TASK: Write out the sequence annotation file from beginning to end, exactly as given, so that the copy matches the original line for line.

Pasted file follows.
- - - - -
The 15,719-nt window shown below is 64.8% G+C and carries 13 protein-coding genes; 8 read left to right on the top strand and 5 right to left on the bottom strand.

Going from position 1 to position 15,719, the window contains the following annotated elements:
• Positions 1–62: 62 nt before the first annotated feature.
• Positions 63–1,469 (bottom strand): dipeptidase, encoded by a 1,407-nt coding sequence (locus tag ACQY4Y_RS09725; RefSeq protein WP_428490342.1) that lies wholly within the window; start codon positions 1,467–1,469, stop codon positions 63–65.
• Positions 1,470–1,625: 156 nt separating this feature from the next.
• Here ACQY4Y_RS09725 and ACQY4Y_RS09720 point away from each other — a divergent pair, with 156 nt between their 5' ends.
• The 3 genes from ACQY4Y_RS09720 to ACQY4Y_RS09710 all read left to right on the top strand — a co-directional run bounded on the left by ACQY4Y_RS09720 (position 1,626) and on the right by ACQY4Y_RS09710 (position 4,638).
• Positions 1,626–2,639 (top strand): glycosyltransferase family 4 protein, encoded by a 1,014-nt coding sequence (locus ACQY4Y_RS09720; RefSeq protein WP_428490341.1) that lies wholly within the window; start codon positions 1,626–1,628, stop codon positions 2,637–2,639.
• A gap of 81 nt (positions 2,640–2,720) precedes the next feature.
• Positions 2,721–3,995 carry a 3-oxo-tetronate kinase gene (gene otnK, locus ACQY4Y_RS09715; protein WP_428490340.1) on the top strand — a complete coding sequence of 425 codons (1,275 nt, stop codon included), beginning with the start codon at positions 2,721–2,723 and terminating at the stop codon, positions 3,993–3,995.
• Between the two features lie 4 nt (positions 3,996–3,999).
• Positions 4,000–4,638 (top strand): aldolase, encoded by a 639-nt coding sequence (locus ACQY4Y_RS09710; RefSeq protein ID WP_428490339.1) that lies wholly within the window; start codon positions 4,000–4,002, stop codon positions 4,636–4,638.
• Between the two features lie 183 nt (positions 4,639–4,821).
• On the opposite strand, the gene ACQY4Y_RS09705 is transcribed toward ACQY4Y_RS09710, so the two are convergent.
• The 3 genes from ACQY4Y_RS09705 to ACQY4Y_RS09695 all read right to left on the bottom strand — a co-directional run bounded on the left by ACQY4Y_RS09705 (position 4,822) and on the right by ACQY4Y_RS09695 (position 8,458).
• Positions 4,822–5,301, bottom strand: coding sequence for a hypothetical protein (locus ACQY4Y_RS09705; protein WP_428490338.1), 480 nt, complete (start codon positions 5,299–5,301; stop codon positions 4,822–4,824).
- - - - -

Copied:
The 15,719-nt window shown below is 64.8% G+C and carries 13 protein-coding genes; 8 read left to right on the top strand and 5 right to left on the bottom strand.

Going from position 1 to position 15,719, the window contains the following annotated elements:
• Positions 1–62: 62 nt before the first annotated feature.
• Positions 63–1,469 (bottom strand): dipeptidase, encoded by a 1,407-nt coding sequence (locus tag ACQY4Y_RS09725; RefSeq protein WP_428490342.1) that lies wholly within the window; start codon positions 1,467–1,469, stop codon positions 63–65.
• Positions 1,470–1,625: 156 nt separating this feature from the next.
• Here ACQY4Y_RS09725 and ACQY4Y_RS09720 point away from each other — a divergent pair, with 156 nt between their 5' ends.
• The 3 genes from ACQY4Y_RS09720 to ACQY4Y_RS09710 all read left to right on the top strand — a co-directional run bounded on the left by ACQY4Y_RS09720 (position 1,626) and on the right by ACQY4Y_RS09710 (position 4,638).
• Positions 1,626–2,639 (top strand): glycosyltransferase family 4 protein, encoded by a 1,014-nt coding sequence (locus ACQY4Y_RS09720; RefSeq protein WP_428490341.1) that lies wholly within the window; start codon positions 1,626–1,628, stop codon positions 2,637–2,639.
• A gap of 81 nt (positions 2,640–2,720) precedes the next feature.
• Positions 2,721–3,995 carry a 3-oxo-tetronate kinase gene (gene otnK, locus ACQY4Y_RS09715; protein WP_428490340.1) on the top strand — a complete coding sequence of 425 codons (1,275 nt, stop codon included), beginning with the start codon at positions 2,721–2,723 and terminating at the stop codon, positions 3,993–3,995.
• Between the two features lie 4 nt (positions 3,996–3,999).
• Positions 4,000–4,638 (top strand): aldolase, encoded by a 639-nt coding sequence (locus ACQY4Y_RS09710; RefSeq protein ID WP_428490339.1) that lies wholly within the window; start codon positions 4,000–4,002, stop codon positions 4,636–4,638.
• Between the two features lie 183 nt (positions 4,639–4,821).
• On the opposite strand, the gene ACQY4Y_RS09705 is transcribed toward ACQY4Y_RS09710, so the two are convergent.
• The 3 genes from ACQY4Y_RS09705 to ACQY4Y_RS09695 all read right to left on the bottom strand — a co-directional run bounded on the left by ACQY4Y_RS09705 (position 4,822) and on the right by ACQY4Y_RS09695 (position 8,458).
• Positions 4,822–5,301, bottom strand: coding sequence for a hypothetical protein (locus ACQY4Y_RS09705; protein WP_428490338.1), 480 nt, complete (start codon positions 5,299–5,301; stop codon positions 4,822–4,824).